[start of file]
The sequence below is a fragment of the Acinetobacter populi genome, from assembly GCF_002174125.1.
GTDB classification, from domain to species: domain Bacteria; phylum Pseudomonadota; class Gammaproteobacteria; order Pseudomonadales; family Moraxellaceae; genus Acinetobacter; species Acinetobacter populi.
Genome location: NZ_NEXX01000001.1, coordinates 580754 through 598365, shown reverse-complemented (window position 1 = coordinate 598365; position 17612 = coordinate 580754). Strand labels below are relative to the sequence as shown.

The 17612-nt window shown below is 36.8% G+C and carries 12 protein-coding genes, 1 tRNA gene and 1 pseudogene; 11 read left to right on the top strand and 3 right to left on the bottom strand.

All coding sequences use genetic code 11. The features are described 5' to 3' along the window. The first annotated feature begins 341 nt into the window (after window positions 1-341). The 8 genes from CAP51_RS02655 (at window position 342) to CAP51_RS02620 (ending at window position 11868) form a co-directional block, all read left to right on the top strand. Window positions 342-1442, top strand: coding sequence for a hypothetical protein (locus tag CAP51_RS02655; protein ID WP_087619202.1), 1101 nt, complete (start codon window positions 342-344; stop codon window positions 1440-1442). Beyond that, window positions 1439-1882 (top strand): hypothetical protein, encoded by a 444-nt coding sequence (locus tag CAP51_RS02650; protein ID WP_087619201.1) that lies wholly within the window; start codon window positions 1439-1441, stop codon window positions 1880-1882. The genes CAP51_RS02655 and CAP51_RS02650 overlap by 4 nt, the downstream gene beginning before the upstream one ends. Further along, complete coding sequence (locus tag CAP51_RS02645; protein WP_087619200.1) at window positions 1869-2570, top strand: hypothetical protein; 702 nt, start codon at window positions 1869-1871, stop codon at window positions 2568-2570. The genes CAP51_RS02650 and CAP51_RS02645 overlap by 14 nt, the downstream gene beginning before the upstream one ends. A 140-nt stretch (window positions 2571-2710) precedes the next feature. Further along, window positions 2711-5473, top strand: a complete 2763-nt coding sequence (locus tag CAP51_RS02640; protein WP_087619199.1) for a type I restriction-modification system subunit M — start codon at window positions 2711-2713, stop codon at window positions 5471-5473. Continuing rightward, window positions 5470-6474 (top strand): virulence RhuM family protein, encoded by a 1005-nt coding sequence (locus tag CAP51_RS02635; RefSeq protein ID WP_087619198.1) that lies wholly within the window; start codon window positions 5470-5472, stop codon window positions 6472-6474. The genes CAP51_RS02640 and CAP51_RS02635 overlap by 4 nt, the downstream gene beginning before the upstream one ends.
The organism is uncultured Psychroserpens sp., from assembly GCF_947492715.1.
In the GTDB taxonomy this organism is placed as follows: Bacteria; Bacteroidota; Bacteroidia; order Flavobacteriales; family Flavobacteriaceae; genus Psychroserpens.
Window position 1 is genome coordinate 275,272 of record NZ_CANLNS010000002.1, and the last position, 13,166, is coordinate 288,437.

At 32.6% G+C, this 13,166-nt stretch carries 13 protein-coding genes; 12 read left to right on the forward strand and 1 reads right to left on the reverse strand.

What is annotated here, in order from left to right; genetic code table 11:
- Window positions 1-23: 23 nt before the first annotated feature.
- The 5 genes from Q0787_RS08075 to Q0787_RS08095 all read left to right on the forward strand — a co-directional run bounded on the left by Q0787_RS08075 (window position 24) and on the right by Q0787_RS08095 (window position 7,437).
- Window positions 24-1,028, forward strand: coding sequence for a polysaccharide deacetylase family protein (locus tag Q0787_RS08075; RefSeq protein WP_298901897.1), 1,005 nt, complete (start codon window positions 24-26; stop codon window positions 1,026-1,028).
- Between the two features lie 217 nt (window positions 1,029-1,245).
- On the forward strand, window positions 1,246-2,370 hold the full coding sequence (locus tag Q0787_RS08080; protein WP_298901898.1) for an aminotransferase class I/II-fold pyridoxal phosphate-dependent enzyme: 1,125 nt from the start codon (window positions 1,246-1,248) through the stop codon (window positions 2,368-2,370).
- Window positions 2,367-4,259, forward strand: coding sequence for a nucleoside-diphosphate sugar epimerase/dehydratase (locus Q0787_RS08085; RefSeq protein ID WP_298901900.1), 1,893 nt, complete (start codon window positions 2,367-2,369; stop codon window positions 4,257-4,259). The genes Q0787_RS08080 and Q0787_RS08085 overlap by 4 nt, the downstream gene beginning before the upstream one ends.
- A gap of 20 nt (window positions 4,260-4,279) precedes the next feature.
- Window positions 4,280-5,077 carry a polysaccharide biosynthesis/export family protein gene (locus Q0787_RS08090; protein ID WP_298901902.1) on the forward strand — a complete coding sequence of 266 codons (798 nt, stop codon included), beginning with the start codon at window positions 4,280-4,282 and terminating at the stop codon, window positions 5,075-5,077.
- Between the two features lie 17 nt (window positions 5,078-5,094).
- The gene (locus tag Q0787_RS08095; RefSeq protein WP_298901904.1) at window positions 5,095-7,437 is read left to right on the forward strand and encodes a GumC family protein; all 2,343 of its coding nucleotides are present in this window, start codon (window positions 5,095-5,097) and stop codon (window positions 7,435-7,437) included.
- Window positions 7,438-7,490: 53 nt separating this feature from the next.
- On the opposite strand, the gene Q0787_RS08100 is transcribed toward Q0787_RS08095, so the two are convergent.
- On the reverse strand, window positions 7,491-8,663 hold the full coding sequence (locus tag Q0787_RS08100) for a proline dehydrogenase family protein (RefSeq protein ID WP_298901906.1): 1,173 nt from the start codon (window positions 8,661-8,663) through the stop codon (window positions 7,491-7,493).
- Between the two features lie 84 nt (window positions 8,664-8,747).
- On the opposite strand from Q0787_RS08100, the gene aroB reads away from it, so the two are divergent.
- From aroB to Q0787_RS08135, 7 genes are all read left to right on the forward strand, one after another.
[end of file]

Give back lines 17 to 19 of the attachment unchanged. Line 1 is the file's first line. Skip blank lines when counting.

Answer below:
- A gap of 20 nt (window positions 4,260-4,279) precedes the next feature.
- Window positions 4,280-5,077 carry a polysaccharide biosynthesis/export family protein gene (locus Q0787_RS08090; protein ID WP_298901902.1) on the forward strand — a complete coding sequence of 266 codons (798 nt, stop codon included), beginning with the start codon at window positions 4,280-4,282 and terminating at the stop codon, window positions 5,075-5,077.
- Between the two features lie 17 nt (window positions 5,078-5,094).